Celebrated during Women’s History Month, the Women’s Film Festival is devoted to films by and about women. Over the course of five jam-packed days, (Friday, March 8 to Sunday March 10 and Saturday, March 16 to Sunday, March 17) the festival will screen 26 films this year: five feature films, 14 documentaries, and seven shorts from around the world. One of the films, Inocenti, has been nominated for an Oscar for Best Short Documentary. A vibrant coming-of-age documentary, it tells the story of a young artist’s fierce determination to never surrender to the bleakness of her surroundings. A special Opening Gala takes place Friday, March 8 at 7p with live music, champagne, hors d’oeuvres, and a screening of an audience favorite from last year, Girls in the Band. Tickets for the gala are $20 and can be purchased at womensfreedomcenter.net. This year’s film tickets will be $7.50 at the door, $6.00 for students and seniors and $30 for a 5-movie pass. All films will be shown at the New England Youth Theatre in Brattleboro. Filmgoers should arrive 15 minutes before the show time. Popcorn and drinks will be...

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LOCAL FLAVOR: Adding value: Can you improve on the simple goodness of maple syrup? Entrepreneurs and farmers in Southern Vermont are using the sweet stuff in ways that might surprise you.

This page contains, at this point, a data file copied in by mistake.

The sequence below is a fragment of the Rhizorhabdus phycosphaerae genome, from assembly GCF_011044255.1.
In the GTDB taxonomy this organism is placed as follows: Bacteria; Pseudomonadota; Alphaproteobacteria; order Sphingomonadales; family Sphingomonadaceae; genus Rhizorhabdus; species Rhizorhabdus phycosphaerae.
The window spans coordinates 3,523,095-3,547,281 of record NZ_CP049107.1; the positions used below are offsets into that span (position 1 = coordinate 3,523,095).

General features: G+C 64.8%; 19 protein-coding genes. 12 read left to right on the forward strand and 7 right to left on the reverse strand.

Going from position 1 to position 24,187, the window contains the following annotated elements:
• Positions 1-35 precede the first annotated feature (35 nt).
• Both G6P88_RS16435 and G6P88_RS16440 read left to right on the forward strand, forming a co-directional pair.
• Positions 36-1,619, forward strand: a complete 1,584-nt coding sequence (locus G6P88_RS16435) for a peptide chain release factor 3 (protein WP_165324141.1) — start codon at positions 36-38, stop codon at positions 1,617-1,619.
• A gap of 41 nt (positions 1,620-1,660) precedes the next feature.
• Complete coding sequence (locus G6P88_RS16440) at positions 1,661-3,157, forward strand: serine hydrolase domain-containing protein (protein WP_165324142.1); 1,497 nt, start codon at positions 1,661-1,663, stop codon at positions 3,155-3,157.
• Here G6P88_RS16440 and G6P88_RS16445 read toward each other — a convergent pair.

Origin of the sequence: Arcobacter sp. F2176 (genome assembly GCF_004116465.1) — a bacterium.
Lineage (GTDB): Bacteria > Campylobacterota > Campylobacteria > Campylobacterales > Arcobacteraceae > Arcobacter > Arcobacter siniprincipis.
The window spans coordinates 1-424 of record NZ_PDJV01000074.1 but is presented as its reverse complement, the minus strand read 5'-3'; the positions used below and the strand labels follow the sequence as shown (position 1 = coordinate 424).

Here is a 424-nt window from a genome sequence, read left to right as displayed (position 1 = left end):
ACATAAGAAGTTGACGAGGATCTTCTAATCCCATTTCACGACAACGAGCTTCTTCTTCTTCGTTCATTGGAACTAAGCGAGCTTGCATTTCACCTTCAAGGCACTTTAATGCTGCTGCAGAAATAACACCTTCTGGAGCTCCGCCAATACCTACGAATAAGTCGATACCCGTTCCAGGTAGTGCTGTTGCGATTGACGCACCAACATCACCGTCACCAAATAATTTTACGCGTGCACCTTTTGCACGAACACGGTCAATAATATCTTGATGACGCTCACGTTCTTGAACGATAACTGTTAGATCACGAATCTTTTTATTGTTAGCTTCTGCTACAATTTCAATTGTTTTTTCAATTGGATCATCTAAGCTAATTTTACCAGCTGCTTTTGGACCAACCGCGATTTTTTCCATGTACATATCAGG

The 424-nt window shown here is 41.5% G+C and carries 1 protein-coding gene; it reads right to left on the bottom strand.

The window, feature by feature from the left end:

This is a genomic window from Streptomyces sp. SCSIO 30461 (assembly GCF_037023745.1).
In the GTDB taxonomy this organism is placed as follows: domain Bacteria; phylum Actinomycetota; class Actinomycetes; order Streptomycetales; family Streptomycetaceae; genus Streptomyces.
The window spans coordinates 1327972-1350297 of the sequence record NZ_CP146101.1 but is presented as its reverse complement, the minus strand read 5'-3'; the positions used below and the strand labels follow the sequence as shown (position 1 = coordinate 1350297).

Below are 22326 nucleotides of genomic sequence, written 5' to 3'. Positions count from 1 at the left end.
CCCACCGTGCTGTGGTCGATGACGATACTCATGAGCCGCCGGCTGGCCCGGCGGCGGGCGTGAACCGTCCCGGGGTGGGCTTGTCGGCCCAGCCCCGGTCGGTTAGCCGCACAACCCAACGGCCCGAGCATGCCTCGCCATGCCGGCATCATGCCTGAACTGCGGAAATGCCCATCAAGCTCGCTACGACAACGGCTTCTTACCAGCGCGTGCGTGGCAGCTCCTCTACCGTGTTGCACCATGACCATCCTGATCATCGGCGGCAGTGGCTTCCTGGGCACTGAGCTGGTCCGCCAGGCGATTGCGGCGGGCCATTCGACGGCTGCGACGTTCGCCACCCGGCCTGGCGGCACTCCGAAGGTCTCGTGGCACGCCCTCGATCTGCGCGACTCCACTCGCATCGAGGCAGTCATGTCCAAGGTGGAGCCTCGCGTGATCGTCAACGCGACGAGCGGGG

Maple syrup. It’s never been just for pancakes. The Algonquins wouldn’t have been surprised at the current entrepreneurial nature of the “sugaring” industry. It’s well-known that Native Americans were tapping northern maples for centuries before the first settlers came, and the legend has it that the delicious sweet sap was discovered when a woman — naturally, it was a woman — used some of it to boil up the evening venison. So put down marinade as its first use. But hold on to your hats. Besides the traditional syrup, maple cream, and ice cream (Yea! Creamies!), there are maple lollypops, maple cotton candy, maple jellies, granulated maple sugars, maple cookies, maple pickles, maple vinegar, maple mustards, maple barbecue sauces, maple-coated nuts, and maple kettlecorn. Also, a dip made from half maple cream and half cream cheese. (How do you stop eating it?) Now, in a new twist, maple has recently entered the wine-and-spirits field. There’s a place in New York selling a chocolate maple porter beer-making kit and another making organic maple bitters. Three kinds of maple vodka are coming out of a company in Quechee. And now maple bourbon, maple rye, and maple liqueur are coming out of our very own Brattleboro. Christian Stromberg’s Saxtons River Distillery has been making Sapling, a rich, golden, sweet, small-batch maple liqueur, since 2007. In 2011, it won the gold medal in the San Francisco World Spirits Competition. Located in the longhouse by the West River on Route 30 (where Tom & Sally’s Chocolates used to be), Stromberg started his distilling career in Cambridgeport, near Saxtons River — hence the name of his company. Stromberg was an automotive engineer before he became a distiller — something about the technical nature of distilling makes it attractive to engineers, he said — and he based his liqueur on his family’s traditional Lithuanian recipes. But where Lithuanian cordials had a honey base, he substituted maple. “I didn’t see anything happening with maple in the spirit world, so I modified the family recipe,” Stromberg said. “The Lithuanian cordials are heavily spiced, though, and I didn’t do that. Maple is subtle and could easily be overpowered.” When Stromberg went into business, in 2007, the country was in an economic decline. Yet his company has always been in the black, Stromberg said, even if only a little. “You know what they say,” he said. “When times are good, people drink. When times are bad, people drink.” Now he is introducing two new spirits, maple rye and maple bourbon. Both are made by sweetening and then re-aging — in oak casks — bourbon and rye that he buys from...